Concept mapping should be taught. There are rules to learn to make it easier. Teaching concept mapping in mini-lessons across the curriculum and then introducing and teaching mapping software, such as Inspiration, (ICT inclusion) should work to provide a good basis for technology integrated curriculum related assignments. ICT outcomes such as: C. 4. 1. 3.; C. 4. 2. 2.; F. 2. 1. 2.; F. 2. 2. 1-3-5.; F. 6. 1. 1-2.; F. 6. 2. 1-4.; F. 6. P. 1-6., can be considered by specific use of electronic concept mapping.

Referencing Technology

Comparative Poster Making (Traditional vs. Modern Technology)

Grade level: Grade 11

Subject: Art 20/21

General Learner Outcome: Creation. 4. The student will become aware of how artists work with the components of artifacts: media, techniques and visual elements.

Specific Learner Outcome: Students will observe the impact of technology on the creation of artifacts.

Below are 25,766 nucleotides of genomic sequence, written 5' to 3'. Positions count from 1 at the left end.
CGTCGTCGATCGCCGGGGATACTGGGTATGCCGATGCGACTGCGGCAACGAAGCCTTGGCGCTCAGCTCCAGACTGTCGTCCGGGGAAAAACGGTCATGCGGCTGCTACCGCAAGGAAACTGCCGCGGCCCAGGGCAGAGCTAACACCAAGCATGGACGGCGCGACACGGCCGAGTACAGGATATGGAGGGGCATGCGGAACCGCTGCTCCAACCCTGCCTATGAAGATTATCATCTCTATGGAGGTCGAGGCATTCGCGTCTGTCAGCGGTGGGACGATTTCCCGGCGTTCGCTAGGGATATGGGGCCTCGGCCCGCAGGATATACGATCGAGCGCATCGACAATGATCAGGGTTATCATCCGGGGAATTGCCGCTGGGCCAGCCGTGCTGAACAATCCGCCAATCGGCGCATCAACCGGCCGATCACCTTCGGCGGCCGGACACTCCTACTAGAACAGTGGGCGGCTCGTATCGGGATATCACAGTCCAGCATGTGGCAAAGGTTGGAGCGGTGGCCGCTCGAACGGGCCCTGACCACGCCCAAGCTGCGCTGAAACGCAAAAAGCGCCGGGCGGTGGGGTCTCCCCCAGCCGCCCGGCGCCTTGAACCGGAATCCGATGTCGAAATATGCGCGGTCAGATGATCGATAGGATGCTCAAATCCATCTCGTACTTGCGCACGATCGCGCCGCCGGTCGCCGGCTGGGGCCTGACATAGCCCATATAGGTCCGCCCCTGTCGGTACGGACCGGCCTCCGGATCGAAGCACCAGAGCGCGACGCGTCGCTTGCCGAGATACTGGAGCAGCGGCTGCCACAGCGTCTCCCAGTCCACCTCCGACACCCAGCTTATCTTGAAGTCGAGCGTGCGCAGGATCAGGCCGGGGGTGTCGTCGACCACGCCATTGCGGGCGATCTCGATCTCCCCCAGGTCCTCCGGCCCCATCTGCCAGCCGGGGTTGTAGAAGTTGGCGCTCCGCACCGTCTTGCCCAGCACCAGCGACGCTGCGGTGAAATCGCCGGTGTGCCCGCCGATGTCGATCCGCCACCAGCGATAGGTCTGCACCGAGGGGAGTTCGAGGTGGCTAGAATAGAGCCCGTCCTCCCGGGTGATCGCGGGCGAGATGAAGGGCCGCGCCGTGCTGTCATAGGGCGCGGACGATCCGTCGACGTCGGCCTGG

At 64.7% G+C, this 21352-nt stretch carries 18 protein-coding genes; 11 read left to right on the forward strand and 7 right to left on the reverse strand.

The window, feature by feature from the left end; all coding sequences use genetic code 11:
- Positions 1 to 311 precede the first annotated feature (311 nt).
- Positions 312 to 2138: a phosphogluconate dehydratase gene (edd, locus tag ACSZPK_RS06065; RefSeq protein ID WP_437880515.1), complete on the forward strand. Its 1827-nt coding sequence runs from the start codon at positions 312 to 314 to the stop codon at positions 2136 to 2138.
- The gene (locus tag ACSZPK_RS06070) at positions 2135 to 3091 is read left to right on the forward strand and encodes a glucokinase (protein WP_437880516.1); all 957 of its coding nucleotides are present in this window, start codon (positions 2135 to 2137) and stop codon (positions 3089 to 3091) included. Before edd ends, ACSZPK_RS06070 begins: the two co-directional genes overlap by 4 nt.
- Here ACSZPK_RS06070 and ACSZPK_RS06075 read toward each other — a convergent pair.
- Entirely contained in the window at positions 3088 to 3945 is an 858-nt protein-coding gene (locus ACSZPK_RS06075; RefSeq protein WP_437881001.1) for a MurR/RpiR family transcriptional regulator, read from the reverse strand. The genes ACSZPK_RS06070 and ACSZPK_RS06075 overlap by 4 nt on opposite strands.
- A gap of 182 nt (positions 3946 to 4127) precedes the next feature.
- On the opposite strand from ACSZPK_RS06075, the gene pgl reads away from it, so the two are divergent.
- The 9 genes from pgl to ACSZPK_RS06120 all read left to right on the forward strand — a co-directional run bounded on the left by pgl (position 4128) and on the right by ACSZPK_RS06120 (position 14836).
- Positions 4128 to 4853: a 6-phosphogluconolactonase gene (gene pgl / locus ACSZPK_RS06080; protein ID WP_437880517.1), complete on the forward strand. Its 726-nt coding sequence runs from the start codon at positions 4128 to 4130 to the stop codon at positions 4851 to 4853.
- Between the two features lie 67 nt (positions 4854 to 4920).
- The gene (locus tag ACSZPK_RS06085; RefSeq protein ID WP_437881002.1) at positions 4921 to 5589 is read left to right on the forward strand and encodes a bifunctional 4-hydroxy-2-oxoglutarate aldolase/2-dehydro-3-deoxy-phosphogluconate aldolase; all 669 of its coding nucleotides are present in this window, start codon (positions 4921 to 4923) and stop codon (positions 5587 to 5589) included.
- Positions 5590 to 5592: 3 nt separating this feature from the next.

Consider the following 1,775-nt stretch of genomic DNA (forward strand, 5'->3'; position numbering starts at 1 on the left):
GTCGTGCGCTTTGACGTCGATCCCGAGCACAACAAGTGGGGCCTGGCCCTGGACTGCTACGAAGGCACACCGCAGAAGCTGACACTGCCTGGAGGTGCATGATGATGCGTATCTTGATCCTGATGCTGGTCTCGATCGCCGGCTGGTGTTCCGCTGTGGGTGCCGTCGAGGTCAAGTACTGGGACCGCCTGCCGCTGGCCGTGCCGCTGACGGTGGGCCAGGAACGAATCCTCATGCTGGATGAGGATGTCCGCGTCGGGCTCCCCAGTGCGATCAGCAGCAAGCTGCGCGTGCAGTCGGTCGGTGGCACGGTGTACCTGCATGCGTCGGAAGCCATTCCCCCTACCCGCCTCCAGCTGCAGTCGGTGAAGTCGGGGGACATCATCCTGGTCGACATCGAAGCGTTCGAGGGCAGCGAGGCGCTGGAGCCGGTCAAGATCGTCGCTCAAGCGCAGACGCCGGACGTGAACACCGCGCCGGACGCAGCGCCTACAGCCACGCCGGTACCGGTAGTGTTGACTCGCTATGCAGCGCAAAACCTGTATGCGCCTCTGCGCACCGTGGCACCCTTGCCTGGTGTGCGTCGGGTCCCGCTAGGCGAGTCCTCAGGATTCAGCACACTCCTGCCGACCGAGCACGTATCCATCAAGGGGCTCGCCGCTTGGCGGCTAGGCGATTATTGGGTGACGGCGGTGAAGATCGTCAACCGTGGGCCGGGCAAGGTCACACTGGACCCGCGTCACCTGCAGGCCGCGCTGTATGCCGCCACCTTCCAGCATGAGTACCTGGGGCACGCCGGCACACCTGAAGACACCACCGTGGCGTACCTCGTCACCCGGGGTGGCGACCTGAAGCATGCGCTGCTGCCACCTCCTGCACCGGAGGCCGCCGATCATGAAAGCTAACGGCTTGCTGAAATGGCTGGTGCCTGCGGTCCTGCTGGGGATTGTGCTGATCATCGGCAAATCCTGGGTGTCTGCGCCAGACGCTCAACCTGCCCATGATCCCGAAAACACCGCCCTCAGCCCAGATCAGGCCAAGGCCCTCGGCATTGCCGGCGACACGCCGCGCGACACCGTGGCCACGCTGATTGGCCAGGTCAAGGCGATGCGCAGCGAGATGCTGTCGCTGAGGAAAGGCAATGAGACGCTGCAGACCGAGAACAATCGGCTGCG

ICT Outcomes:
C. 1. 1. 1. Access and retrieve appropriate information from electronic sources for a specific inquiry.
C. 6. 1. 3. Use technology to support and present conclusions.
P. 3. 1. 2. Create visual images by using such tools as paint and draw programs for particular audiences and purposes.

Activity:
Students will use the Internet to research Toulouse-Lautrec’s style and process of making posters. Students will then design a poster, stylized after Toulouse-Lautrec, to promote an upcoming school event. Students will create two different versions of the same design: one version of the poster using traditional media and one version of the poster using software, such as Adobe Illustrator and PaintShop. Students will then write a 500 word reflection on their experience of using the different media. Students will address how technology can impact the intentions and productions of an artist. How might Toulouse-Lautrec’s works have differed if he’d had PaintShop Pro at his disposal?

Reference Section: Use the references as a starting point for research

ArtCyclopedia, Henri de Toulouse-Lautrec art links/last verified Sept. 7-8, 2005, Retrieved October 1, 2005 from
http://www.artcyclopedia.com/artists/toulouse-lautrec_henri_de.html

Tesoro Gallery, Retrieved October 1, 2005 from